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JOHOR BARU: Efforts to reduce congestion at the Sultan Iskandar Building (BSI) customs, immigration and quarantine (CIQ) complex at the Causeway can be expedited if the government establishes a single agency to manage the checkpoint.

Stulang assemblyman Andrew Chen, who heads a task force to monitor the congestion in BSI, said there are currently too many government departments and agencies operating at the complex.

"There are 23 departments and agencies operating at the complex at the moment, and each would report to their own respective superiors. This would make it difficult to implement any changes as each department and agency has their own instructions," said Chen.

Stulang assemblyman Andrew Chin holding up some of the recommendations that were derived from a four-month study on the congestion in the Sultan Iskandar Building (BSI) Customs, Immigration and Quarantine Complex. Pic by Mohd Azren Jamaludin/ NSTP

He said Malaysia should take the lead from Singapore, where the Immigration and Checkpoints Authority (ICA) is responsible for all matters regarding the republic's checkpoints.

"With a single agency, we will be able to reduce bureaucracy in the border administration and improve response time whenever there is any problem," said Chen.

The establishment of a single agency to manage BSI is one of 11 recommendations submitted by the task force to the relevant authorities to help efforts to reduce congestion at the busy border checkpoint.

The task force was among two that were set up by the Johor government in July last year to look into problems affecting the two land border checkpoints here.

Comprising staff from government departments and agencies involved in operations at the checkpoints, the task force comes up with solutions for the problems affecting BSI.

Chen said his task force took about four months to complete the report, which has been submitted to the relevant ministries and agencies earlier this month.

"Home Minister Tan Sri Muhyiddin Yassin told me that he would look at the proposals and, if suitable, will try to implement them as quickly as possible."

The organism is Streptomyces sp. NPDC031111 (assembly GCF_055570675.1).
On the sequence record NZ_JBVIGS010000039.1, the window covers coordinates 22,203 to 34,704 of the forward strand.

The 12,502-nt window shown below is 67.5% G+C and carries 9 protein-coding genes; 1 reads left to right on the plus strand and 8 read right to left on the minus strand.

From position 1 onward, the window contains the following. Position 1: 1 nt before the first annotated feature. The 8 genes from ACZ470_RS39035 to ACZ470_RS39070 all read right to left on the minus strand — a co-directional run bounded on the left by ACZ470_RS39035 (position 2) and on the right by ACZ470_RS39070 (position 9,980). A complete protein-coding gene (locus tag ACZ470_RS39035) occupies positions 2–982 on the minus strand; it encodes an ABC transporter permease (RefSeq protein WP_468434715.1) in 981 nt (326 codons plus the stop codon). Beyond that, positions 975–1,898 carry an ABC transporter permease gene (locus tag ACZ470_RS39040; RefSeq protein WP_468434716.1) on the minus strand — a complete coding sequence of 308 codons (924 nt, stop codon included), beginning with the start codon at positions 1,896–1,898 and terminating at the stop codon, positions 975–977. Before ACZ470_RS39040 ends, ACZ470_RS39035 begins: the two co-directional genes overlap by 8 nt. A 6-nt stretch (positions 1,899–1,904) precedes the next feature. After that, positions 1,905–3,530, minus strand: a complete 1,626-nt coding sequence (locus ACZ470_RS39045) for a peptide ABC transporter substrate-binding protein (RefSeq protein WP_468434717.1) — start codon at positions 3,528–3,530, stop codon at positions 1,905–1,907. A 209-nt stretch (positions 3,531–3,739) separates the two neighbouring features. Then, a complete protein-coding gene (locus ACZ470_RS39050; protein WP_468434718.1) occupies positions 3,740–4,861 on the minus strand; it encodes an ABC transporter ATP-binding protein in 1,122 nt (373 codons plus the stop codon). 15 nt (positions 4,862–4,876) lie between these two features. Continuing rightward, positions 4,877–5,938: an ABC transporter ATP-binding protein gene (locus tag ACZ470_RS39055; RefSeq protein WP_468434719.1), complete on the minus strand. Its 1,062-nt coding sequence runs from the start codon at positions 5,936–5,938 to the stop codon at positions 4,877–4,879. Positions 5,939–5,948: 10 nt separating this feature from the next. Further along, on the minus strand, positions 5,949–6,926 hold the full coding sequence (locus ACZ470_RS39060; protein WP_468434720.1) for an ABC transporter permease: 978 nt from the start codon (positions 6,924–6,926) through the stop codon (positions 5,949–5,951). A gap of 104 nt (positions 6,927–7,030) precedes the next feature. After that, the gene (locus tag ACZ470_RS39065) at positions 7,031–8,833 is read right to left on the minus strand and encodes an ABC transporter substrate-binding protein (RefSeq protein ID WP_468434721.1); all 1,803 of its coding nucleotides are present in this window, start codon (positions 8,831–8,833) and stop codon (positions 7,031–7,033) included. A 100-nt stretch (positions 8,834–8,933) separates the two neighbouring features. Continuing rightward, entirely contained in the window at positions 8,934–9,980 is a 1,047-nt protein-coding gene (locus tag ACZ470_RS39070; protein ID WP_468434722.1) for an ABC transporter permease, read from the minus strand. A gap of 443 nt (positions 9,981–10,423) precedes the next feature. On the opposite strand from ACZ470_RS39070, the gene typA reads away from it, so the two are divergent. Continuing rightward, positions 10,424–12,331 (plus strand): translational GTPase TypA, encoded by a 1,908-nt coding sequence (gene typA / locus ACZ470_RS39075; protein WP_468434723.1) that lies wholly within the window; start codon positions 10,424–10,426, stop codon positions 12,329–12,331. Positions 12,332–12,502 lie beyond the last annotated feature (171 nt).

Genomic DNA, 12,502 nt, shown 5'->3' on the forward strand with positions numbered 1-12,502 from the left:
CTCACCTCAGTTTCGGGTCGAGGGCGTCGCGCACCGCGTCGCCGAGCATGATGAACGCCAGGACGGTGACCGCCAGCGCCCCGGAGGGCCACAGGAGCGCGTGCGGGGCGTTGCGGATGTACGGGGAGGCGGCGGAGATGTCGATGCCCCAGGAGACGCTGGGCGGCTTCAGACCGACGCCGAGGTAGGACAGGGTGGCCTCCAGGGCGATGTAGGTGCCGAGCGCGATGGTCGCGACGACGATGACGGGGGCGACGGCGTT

Chen said there is an urgent need to address the problem quickly. He said that based on the study carried out by the task force, 150,000 people cross both sides of the Causeway daily.

However, many earlier surveys reported by Singaporean media have revealed that more than 300,000 people cross the Causeway daily.

"Either way, this makes the Causeway one of the busiest checkpoints in the world. It is important for us to address the congestion problem at the checkpoint as soon as possible in order to ensure the comfort and convenience of those who use it, especially Malaysians who commute to Singapore for work," said Chen.

He admitted that the problem of Causeway congestion has accumulated over more than 30 years due to an increase of people and vehicles going in and out of Singapore from Johor every day. He said efforts to rectify the situation would take some time.

"What we want to see are changes being implemented as soon as possible, even if it is done little by little. This is a big problem that needs a comprehensive solution," said Chen.

The BSI is described as the busiest land entry and exit point in the country as it operates 24-hours a day all year round with more than 135,000 vehicles passing through it daily.

The Immigration Department, Customs Department, police, PLUS Malaysia Bhd, Road Transport Department and State Health Department are among the long list of agencies based at the BSI.

The Property Management Division of the Prime Minister's Department is the owner and custodian of BSI. Advanced Maintenance Precision Management Sdn Bhd provides the facility management services for the complex.

(File pix) A view of the Sultan Iskandar Building customs, immigration and quarantine (CIQ) complex. NSTP/ZULKARNAIN AHMAD TAJUDDIN
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